Another big beautiful apartment building - this one with a porte cochere. More beautiful terra cotta work!This is one of the more famous buildings - the Dresden. Notice the building curves - more of it faces the park this way, and also it fits the site better. These windows are HUGE.This one is an entire city block, I walked up once and peeked into the lobby -as ornate and beautiful as you could imagine! More rooftop gazebos!Just south of here is the famous curved hilton where Reagan was infamously shot. Not a very pretty building -but the first place I stayed in DC back in high school. Across from the hilton is this beautiful mansion -now offices. I would say that was a shame, except it must be dreadfully noisey inside with all the pedestrian and car traffic -it's on a major intersection. Now we're in dupont (that intersection i mentioned before is the border of neighborhoods). I've always been fascinated by this building you see here. It's nautically themed -notice the porthole windows and the lighthouse on top! The base houses a retro looking hair parlor and a bakery (firehook). This mansion is right on Dupont Circle. It's now a private club but at one time was the Robert Wilson Patterson mansion. Designed by McKim, Mead & white in 1900 -the exterior is all white terra cotta except for the marble columns on the 2nd floor. It houses Washington's first garage ( you can barely see it to the far left). The Patterson's lent the house to President and Mrs. Coolidge in 1927 while the White House was being renovated.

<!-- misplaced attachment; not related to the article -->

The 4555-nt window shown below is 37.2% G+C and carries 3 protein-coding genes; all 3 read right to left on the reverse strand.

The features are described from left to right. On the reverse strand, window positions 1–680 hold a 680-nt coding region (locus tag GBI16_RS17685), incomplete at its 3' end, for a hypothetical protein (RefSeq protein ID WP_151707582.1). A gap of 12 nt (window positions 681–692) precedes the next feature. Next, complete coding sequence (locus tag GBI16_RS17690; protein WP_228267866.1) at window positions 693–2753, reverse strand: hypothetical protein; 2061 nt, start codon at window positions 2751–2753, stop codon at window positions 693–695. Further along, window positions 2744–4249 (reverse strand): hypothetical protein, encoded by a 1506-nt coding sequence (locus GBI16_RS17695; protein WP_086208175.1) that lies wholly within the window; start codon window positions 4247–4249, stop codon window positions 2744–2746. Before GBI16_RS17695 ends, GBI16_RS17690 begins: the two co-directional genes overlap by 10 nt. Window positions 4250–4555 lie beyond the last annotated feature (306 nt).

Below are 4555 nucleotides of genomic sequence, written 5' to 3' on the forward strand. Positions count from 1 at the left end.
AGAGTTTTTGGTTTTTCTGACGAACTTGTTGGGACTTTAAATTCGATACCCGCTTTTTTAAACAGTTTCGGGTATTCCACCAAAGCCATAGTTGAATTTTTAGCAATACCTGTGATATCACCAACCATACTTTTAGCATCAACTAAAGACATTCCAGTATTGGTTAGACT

This last is close to my apartment right off Dupont Circle. It now houses the National Trust for historic presevation but was originally a very grand apartment building. Andrew Mellon (from the Pittsburgh banking family and one of the founders of Carnegie Mellon University, my alma mater) lived here while he was working as treasurer for the United States in the top 2 floors(he also was responsible for the John Russell Pope designed nat'l gallery of art, donating the building to the Smithsonian). Hope you enjoyed the tour!

Monday, October 6, 2008

All the great operas in 10 minutes

I came across this wonderful youtube video through a friend- a hilarious summation of all the great operas and how they're all full of incest, rape, prostitution, murder, suicide, etc. (watch the little ticker tape at the end of each opera)!